Piecing together a mystery
Tom Barnes holds a compass application on his smartphone as fourth-graders Maddie Barnes, Olivia Wheldon and Kerry Hollander determine the next direction to head in as they complete an after-school letterboxing activity Oct. 11 in Lake Forest. | Michelle
Information on letterboxing is available at www.letterboxing.org.
Updated: October 18, 2012 9:42AM
LAKE FOREST – The clutch of fourth-graders huddled together to hear the clues they’d need to solve the mystery laid out before them in a wooded park in Lake Forest.
“Prepare to read the clues closely,” fourth-grader Sara Reynolds read from the instruction sheet. “Read them once, twice, three times or more. Use your noggin.”
The 15 students and a half-dozen moms and dads participated Oct. 11 in the optional after-school letterboxing adventure coordinated by Everett Elementary School teacher Catherine Sheehan.
The group had 90 minutes to find four letterboxes, stamp the book inside with their personalized rubber stamp and stamp their journals with the stamps in each letterbox to prove they’d found it. It’s the part of the adventure called stamping up.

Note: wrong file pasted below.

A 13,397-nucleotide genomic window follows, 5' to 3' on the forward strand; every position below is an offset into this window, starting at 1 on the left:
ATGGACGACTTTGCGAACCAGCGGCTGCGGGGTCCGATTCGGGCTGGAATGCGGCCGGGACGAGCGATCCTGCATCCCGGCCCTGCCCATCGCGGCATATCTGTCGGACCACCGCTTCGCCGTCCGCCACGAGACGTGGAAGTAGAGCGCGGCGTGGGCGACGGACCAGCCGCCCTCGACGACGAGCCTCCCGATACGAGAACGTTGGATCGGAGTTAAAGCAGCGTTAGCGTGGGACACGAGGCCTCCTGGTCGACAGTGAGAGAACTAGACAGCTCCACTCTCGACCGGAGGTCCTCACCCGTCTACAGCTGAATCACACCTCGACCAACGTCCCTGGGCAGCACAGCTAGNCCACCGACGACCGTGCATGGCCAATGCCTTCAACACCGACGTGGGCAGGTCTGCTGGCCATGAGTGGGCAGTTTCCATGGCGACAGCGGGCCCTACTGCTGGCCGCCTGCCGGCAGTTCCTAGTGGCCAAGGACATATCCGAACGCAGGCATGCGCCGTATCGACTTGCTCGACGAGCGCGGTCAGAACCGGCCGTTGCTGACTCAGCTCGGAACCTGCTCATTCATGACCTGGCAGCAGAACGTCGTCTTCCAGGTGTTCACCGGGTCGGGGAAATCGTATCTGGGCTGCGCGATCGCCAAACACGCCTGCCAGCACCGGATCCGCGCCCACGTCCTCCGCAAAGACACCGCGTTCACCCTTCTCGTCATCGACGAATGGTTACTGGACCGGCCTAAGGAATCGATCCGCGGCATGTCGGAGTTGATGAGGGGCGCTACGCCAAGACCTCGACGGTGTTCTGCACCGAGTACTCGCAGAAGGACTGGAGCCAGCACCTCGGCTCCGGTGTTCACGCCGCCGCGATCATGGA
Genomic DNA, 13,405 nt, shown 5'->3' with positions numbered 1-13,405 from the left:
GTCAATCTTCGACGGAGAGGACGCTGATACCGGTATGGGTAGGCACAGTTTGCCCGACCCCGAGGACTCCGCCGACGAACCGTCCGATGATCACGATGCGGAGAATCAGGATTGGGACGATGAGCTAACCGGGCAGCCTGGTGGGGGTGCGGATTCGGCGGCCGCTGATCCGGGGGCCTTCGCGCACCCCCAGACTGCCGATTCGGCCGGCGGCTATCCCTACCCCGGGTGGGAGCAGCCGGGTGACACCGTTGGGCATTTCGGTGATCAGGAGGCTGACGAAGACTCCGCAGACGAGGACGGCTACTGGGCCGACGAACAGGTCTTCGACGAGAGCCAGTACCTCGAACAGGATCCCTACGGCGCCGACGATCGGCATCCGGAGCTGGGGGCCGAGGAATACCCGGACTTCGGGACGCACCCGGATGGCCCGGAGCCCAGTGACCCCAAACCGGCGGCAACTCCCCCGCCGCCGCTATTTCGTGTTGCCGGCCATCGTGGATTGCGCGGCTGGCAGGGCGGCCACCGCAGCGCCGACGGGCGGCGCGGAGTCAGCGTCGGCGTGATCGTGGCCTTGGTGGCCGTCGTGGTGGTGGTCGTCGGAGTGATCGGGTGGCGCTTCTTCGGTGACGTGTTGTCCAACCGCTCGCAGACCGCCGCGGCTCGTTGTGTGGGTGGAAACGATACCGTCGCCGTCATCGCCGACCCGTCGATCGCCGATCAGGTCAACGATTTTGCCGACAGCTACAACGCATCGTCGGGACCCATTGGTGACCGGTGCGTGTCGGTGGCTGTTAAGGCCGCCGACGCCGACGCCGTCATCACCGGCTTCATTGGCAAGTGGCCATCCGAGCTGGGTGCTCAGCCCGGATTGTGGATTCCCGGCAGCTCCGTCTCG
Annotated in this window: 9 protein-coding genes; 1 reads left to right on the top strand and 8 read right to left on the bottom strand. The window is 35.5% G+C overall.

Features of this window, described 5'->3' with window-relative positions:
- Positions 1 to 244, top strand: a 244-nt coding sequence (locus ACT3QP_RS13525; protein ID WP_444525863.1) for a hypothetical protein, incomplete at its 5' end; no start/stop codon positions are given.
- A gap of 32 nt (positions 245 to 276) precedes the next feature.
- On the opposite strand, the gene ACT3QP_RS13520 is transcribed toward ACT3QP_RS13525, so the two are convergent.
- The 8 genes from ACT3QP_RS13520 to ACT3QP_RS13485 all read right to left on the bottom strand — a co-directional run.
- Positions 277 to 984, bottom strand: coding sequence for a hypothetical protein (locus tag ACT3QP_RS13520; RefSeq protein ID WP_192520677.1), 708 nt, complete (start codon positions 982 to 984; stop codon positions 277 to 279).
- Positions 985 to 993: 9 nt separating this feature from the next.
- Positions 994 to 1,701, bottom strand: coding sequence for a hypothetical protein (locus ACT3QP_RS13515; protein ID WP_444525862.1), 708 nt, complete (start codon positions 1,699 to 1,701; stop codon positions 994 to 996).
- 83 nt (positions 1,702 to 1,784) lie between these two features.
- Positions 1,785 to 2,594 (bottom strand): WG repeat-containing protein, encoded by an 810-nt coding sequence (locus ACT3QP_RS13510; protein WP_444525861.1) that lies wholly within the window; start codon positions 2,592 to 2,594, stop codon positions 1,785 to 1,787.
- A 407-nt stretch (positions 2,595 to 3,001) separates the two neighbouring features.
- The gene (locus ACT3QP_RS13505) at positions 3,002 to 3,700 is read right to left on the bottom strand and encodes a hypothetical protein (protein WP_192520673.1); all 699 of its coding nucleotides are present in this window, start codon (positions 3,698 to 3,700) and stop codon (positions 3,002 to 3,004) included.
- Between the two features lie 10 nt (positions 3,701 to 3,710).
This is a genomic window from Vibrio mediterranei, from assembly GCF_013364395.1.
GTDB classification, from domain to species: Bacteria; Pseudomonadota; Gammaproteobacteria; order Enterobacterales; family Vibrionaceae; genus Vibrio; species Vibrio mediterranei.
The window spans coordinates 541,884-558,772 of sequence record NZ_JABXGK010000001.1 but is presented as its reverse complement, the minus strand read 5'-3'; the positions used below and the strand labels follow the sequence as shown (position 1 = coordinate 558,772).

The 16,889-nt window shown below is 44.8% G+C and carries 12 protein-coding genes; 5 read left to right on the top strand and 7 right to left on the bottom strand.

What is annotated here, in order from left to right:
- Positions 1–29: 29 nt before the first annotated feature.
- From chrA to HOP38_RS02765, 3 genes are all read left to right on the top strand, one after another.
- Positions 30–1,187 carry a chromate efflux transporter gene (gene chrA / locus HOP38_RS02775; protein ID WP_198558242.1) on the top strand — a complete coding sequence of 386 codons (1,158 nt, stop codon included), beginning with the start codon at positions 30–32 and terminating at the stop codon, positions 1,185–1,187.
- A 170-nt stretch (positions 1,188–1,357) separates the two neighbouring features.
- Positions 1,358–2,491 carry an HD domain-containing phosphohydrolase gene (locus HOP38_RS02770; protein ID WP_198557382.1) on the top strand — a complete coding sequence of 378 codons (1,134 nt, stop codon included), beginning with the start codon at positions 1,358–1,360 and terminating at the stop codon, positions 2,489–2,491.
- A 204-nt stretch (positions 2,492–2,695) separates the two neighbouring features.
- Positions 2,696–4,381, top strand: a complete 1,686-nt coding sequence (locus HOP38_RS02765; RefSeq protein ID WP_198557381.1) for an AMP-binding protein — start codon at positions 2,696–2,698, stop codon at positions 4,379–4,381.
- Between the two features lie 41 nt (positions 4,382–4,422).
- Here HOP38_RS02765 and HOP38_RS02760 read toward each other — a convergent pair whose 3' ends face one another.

“It’s kind of like solving a mystery,” Sheehan said, adding that listening and working together are key to a successful pursuit.
After heading down the first path with little trouble, the group scattered and looked for branches shaped like a wishbone. As precious minutes ticked away with no results, they regrouped while dad Tom Barnes helped locate 236 degrees southwest on a compass, another clue to the oddly shaped branch.
“Maybe you’re standing on it,” a few students shouted to fellow student Jack Shea, who, indeed, was standing on the wishbone branches.
Eventually the call of, “We found it. We found it,” rung out as the first letterbox was discovered in a hollow log.
“This is actually really fun,” student Lucy Rubinstein said. “It feels like such a big accomplishment, like you won the Olympics or something.” ~.